Over the last four years of the conflict in Yemen, gains by separatist forces have magnified significantly. Aden, Dhale, Lahj, Socotra, and Abyan provinces are all under the control of the Southern Transitional Council (STC), a military and political body seeking to secede from northern Yemen.
The council did not earn these gains diplomatically or politically. Instead, bloodshed and violence had preceded any advances on the ground.
The fighting left deaths and injuries in Attaq city, the provincial capital. It culminated in military victory for the separatists, with opposing forces retreating.
This development demonstrates two realities: the separatists’ military preparedness to extend their presence in all southern provinces, and the pro-secession vision of the Saudi-led Arab coalition, particularly Saudi Arabia and the UAE.
Today, only two southern provinces remain outside the control of the STC: Hadramout and Al-Mahra. The STC has supporters there but has not subdued these two regions militarily.
“Like Shabwa, Hadramout is rich in oil and would be a vast revenue-generating source. As a result, a separatist military push towards Hadramout is likely”
Hadramout at present accommodates anti-secession military forces. This is a concern for the STC, which deems weeding out the threat there a prized aim. Like Shabwa, Hadramout is rich in oil and would be a vast revenue-generating source. As a result, a separatist military push towards Hadramout is likely.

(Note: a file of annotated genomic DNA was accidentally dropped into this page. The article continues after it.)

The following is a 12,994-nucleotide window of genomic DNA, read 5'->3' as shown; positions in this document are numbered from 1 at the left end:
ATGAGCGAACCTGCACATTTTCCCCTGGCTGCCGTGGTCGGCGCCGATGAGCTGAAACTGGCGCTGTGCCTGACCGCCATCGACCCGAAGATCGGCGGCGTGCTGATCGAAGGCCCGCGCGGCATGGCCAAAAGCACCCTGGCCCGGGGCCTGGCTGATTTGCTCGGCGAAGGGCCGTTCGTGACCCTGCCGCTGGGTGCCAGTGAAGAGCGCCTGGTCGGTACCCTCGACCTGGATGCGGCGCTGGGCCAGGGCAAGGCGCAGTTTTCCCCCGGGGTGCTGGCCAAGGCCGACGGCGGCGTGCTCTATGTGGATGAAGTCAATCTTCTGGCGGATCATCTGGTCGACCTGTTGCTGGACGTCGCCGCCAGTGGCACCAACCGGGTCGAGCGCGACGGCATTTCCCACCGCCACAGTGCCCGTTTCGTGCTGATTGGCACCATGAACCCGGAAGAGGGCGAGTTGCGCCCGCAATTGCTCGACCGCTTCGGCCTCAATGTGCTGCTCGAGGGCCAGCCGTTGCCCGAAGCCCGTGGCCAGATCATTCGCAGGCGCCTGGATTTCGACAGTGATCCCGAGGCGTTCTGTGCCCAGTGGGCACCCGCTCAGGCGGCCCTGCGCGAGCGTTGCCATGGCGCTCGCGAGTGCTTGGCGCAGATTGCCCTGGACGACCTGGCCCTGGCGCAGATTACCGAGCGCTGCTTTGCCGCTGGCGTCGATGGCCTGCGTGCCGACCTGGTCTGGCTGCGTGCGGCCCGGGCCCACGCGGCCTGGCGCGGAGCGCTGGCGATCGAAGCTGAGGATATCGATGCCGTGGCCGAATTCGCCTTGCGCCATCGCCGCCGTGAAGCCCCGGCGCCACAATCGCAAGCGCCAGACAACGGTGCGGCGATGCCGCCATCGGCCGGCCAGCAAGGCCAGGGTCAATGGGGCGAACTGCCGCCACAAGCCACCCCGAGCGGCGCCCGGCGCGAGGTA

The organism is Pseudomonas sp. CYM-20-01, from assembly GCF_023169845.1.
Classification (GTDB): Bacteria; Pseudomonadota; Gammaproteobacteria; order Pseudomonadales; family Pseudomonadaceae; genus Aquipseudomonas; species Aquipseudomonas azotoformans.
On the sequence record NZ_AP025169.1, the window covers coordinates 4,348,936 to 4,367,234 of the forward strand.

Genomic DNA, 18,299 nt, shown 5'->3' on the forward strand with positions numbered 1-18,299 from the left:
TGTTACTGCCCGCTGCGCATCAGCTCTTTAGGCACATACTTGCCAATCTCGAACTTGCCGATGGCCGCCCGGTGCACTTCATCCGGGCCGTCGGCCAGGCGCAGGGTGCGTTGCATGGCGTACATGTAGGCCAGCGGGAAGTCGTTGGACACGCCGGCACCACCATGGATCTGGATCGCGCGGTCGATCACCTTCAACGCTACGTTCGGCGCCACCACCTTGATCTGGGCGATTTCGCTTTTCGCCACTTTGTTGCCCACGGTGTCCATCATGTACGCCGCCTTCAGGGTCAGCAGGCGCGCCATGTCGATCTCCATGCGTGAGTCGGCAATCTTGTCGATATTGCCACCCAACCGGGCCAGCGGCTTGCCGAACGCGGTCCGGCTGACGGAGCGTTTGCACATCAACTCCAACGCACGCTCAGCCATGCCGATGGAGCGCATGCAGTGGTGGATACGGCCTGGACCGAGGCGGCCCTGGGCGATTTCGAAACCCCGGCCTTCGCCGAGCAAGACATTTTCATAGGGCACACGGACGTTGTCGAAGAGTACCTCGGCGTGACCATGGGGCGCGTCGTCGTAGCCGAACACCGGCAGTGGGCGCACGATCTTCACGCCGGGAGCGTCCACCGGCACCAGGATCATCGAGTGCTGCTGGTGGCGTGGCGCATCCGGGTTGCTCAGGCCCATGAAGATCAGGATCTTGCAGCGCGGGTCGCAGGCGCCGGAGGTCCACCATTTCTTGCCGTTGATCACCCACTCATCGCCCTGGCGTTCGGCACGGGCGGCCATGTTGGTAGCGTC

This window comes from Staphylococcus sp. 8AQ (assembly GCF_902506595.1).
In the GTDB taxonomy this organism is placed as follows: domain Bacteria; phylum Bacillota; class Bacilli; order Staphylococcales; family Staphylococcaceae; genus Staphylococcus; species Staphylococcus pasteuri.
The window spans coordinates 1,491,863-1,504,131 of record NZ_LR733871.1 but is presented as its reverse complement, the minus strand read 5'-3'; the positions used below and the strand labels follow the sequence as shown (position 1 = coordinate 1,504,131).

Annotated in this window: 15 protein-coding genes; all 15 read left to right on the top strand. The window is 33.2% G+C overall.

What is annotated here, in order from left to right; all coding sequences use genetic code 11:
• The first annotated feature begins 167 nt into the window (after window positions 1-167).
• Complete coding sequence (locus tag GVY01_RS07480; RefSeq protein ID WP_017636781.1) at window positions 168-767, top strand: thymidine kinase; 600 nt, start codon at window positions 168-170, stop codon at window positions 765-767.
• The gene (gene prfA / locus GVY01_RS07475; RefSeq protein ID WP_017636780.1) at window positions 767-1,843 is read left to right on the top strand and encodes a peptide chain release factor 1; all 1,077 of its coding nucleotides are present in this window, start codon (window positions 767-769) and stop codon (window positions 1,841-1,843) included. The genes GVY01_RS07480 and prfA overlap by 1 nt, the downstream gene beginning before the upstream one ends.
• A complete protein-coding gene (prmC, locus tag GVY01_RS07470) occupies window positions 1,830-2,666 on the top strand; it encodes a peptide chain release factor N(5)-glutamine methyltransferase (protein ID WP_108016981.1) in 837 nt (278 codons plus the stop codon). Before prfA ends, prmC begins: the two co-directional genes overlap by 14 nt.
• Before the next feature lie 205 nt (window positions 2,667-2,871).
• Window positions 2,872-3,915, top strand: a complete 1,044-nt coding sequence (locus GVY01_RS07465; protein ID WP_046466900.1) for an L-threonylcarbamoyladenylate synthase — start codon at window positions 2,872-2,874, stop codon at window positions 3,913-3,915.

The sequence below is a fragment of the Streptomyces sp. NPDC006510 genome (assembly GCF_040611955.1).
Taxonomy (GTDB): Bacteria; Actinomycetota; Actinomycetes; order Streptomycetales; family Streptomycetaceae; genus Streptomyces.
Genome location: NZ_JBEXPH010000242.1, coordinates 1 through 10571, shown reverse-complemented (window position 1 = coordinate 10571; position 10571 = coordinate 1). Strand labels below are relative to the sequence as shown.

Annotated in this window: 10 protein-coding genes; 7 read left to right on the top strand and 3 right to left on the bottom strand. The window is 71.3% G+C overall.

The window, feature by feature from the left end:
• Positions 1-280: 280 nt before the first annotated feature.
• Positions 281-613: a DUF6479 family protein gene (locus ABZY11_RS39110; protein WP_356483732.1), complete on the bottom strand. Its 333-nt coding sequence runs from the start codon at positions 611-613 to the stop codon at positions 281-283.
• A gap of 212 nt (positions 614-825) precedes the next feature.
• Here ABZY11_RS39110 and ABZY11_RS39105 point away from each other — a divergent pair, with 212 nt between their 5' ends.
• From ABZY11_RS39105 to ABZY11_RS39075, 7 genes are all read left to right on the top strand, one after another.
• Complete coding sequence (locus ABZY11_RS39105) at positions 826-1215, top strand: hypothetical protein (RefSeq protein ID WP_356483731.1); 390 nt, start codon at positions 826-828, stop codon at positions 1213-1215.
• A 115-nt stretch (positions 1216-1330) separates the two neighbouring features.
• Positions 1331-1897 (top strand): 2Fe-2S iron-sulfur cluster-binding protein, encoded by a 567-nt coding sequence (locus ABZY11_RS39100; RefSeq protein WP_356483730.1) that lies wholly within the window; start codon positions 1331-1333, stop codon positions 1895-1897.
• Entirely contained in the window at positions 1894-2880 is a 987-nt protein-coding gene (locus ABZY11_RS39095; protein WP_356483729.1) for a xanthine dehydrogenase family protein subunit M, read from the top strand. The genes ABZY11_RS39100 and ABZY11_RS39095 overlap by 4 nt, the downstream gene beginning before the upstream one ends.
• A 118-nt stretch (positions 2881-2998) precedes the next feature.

On Thursday, 18 August, the STC branch in Hadramout said that the defeat of the First Military Region forces in Hadramout is a matter that cannot be postponed. This declaration came after the local authority in Hadramout brought down the former southern state flags hoisted by STC supporters.
“Similar to what happened to the [anti-secession] elements in Shabwa, the elements in Hadramout will be kicked out,” said the STC’s statement. It added, “With God’s help, the southern flag will soon be raised on the headquarters of the First Military Region, just as it was raised on the headquarters of the Shabwa Special Forces”.
Besides their military muscle, the separatists enjoy substantial political power represented by Aidrous Al-Zubaidi, the chief of the STC and deputy head of the Presidential Leadership Council (PLC), which has been the UN-recognised authority in Yemen since April this year.
When the separatist movement began in 2007 it did not appear to threaten the country’s unity. Peaceful rallies calling for secession were staged, and the police could step in to disperse the participants.
However, the movement has accumulated stronger political and military influence across various southern provinces, particularly after the 2011 popular uprising and after the formation of the STC in 2017.
The formation of the STC saw the light with military and financial support from the UAE. The support paid off, and separatist forces fully controlled Aden by August 2019 after defeating pro-government military units. The government’s loss of Aden was a big stride toward secession.